15 Sep 2014
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Peasent Stew, the Highland Park Way

We're hunting for sustenance. Be very, very quiet.

Peasent Stew, the Highland Park Way Peasent Stew, the Highland Park Way Peasent Stew, the Highland Park Way Peasent Stew, the Highland Park Way Peasent Stew, the Highland Park Way

I was sitting there, minding my own business, and quite suddenly and unexpectedly, I had a craving for preparing and consuming one of my favorite peasant stews. 

Often finding all the ingredients isn’t easy, but I knew the markets in Highland Park wouldn’t let me down.

This stew required two, maybe three kinds of meat and a certain corn product. I also like onions and garlic. As for Mrs. O’Roscoe and the only little O'Roscoe still at home, salsas and cilantro and lemon are a must with their bowl of stew.

My first stop was . I’d seen most of the things I need there in the past. Alas, none of the meats I needed were in stock that day, but they did have a purple variety of hominy that I’d never tried before.

My next stop was , at 6600 N. Figueroa Street. Again, no luck with the meats. But they had a good selection of other meats, and a large produce section. They also have a very good selection of Latin American products and just plain groceries. Also in stock are my favorite brand of tortilla, El Dorado. These tortilla feature no preservatives or artificial texturizers. Both of those ingredients, I think, give a funny taste, and an unnatural texture.  These tortillas only contain water, corn, and lime.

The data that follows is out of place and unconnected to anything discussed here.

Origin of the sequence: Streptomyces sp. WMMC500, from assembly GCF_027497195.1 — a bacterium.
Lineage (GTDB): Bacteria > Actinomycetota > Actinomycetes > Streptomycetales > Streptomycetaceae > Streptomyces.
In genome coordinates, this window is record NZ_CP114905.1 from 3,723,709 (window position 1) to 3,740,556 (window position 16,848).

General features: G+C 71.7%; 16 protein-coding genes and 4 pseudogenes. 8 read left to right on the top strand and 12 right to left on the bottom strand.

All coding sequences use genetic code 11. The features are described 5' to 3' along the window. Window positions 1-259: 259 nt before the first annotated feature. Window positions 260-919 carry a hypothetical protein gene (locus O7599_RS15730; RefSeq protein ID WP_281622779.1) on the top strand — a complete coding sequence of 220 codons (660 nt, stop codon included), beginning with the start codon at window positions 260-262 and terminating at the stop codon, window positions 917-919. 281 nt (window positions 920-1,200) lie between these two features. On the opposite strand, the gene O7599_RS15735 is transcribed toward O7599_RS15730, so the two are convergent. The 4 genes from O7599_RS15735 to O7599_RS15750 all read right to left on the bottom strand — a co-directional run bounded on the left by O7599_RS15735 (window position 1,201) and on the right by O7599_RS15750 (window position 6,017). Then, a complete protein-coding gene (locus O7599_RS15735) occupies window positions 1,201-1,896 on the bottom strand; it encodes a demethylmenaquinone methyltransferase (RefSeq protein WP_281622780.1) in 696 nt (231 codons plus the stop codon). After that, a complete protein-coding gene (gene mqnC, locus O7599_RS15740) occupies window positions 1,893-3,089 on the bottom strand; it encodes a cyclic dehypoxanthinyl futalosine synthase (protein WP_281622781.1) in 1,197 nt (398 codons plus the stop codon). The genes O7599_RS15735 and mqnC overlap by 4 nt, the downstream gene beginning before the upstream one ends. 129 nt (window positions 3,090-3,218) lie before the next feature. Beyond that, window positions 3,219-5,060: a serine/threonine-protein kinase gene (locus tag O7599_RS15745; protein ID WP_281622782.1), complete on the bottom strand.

I figured that   might have what I was looking for, but on the way I saw
Market, at 5941 York Blvd, a Salvadorian food and dry goods market. They had a good looking meat department, but not the meats I was looking for.  But they did have all kinds of spices and products from El Salvador that will surely inspire a return trip some time soon.

Then I wandered over to , at the corner of  Ave 56 and York. The first thing I saw was a pile of 40 lb bags of mesquite charcoal. Now, you brothers and sisters of the broiler should know that mesquite is a wonderful way of cooking outside.

Then, just inside the door,  I saw a display of cherimoya!   A friend tells me that they are called custard apples in Australia.  Mark Twain called them, "The most delicious fruit known to men." Cherimoya offer one of the most amazing tastes and textures you will find in any food. Pick one up and see. I like to let them get very ripe and let the skin get dark, but not black. When the inside feels and tastes of custard,that tastes just right to me. Remember, don’t eat the seeds.

While Guerrero Market is on the small side, they have a wonderful produce section, all kinks of greens and veggies and lots of fruit including multiple kinds of papaya and mangos.

They have Diana Tortillas, another brand that offers simple and natural tortilla goodness.

Their meat case is smaller than my other stops, but has lots of good cuts and a variety of meats. They had a case of chicharron con carne, some call them pork cracklins or fried port belly, which is one of those foods that deeply satisfy and then overwhelm the senses. I love it.

And then, finally, there were the meats I was looking for. A couple pounds of this and a beef trotter, a couple of pounds of chicharron, a couple of cherimoyas and off to home I went for a glorious afternoon of cooking and munching.

The meal was wonderful, the hominy was purple and firm, and the leftovers the next day were exquisite.

E-mail me and I’ll send you the recipe.
Who are your favorite tamale vendors?  Bakeries?  Menudo purveyors?

Leave a comment below. Or, email me and you’ll find it here in the future.

And please, if you’ve been to a shop, or a restaurant or a stand, leave a review for that place here at Patch. Then we will all  get to know new places  to eat and shop.

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